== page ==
Supreme Court Won’t Take Up D.C. Gay Marriage
Chalk up yet another victory for gay marriage in this country -- and this time, it’s in the heartbeat of the nation. The United States Supreme Court has rejected an appeal from opponents of same-sex marriage who wanted to overturn the District of Columbia’s gay marriage law by submitting it to popular vote, which they assumed would go in their favor.
The court did not comment Tuesday, Jan. 28, when it turned away a challenge from suburban Maryland pastor "Bishop" Harry Jackson, who has made D.C. gay marriage his personal cause celebré. He was joined by other interested parties who were trying to get a measure on the ballot to allow citizens of the District of Columbia to vote on a measure that defines marriage as between a man and a woman.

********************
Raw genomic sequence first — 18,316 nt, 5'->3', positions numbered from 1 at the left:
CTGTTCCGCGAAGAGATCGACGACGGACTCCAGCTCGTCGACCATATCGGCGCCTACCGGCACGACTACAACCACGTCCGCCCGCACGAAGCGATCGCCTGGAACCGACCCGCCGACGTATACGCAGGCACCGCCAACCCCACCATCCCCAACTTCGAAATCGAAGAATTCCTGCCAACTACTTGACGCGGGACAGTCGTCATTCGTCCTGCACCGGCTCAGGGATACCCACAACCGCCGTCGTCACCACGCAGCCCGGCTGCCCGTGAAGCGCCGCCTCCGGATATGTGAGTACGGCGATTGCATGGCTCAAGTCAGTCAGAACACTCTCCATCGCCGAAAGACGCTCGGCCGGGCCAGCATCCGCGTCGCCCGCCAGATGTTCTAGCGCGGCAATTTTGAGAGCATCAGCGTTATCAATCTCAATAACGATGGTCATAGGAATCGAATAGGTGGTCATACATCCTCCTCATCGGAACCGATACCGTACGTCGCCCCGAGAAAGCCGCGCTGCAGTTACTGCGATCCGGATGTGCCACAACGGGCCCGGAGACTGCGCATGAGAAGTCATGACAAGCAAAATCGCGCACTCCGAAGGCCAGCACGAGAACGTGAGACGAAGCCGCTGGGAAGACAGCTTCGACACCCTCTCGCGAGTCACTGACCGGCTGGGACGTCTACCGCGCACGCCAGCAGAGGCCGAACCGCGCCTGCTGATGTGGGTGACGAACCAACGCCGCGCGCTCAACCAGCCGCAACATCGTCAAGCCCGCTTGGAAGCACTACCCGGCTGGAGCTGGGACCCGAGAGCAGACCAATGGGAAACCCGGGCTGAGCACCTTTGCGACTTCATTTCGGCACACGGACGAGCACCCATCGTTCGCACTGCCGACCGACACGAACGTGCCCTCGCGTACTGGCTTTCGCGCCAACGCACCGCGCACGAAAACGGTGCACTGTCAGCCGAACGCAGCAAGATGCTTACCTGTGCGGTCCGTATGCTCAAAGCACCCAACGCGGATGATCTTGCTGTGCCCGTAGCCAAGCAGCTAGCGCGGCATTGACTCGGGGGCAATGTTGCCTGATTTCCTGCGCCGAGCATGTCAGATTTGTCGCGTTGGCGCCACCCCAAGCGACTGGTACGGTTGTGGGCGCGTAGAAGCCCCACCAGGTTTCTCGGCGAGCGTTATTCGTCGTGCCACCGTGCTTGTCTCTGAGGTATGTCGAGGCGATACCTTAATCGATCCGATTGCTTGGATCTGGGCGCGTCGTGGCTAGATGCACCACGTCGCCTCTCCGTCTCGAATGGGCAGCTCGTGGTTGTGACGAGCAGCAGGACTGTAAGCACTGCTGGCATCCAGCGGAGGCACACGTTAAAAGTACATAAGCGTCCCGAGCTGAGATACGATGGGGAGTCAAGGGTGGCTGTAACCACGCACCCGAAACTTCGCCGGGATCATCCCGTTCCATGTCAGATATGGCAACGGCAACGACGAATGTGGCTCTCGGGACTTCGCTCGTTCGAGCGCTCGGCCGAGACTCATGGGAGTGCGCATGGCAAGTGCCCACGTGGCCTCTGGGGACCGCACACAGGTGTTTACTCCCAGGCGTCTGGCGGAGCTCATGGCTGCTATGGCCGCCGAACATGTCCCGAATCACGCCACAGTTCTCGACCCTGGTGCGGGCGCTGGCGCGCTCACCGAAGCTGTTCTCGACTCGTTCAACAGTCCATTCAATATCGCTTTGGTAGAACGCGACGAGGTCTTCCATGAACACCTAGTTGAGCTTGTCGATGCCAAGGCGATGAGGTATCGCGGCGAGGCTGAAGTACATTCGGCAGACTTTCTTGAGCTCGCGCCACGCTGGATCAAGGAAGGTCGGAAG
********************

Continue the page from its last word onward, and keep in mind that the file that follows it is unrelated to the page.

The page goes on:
Jackson had led the lawsuit against the district’s Board of Elections and Ethics after it refused to put that initiative on the ballot. The board ruled that the ballot question would in effect authorize discrimination.
In December 2009, the D.C. Council overwhelmingly passed the Religious Freedom and Civil Marriage Equality Act of 2009. The bill was signed by Mayor Adrian Fenty, transmitted to Congress for review and became law on March 3, 2010. Last year, Washington began issuing marriage licenses for same-sex couples; in 2009, it had already begun recognizing gay marriages performed elsewhere. It joined five states legalizing same-sex marriages.
In a statement, the Human Rights Campaign applauded the decision.
"Today’s action by the Supreme Court makes abundantly clear that D.C.’s human rights protections are strong enough to withstand the hateful efforts of outside anti-LGBT groups to put people’s basic civil rights on the ballot," said HRC President Joe Solmonese. "For almost two years, the National Organization for Marriage and the Alliance Defense Fund, along with Bishop Harry Jackson, have fought a losing battle."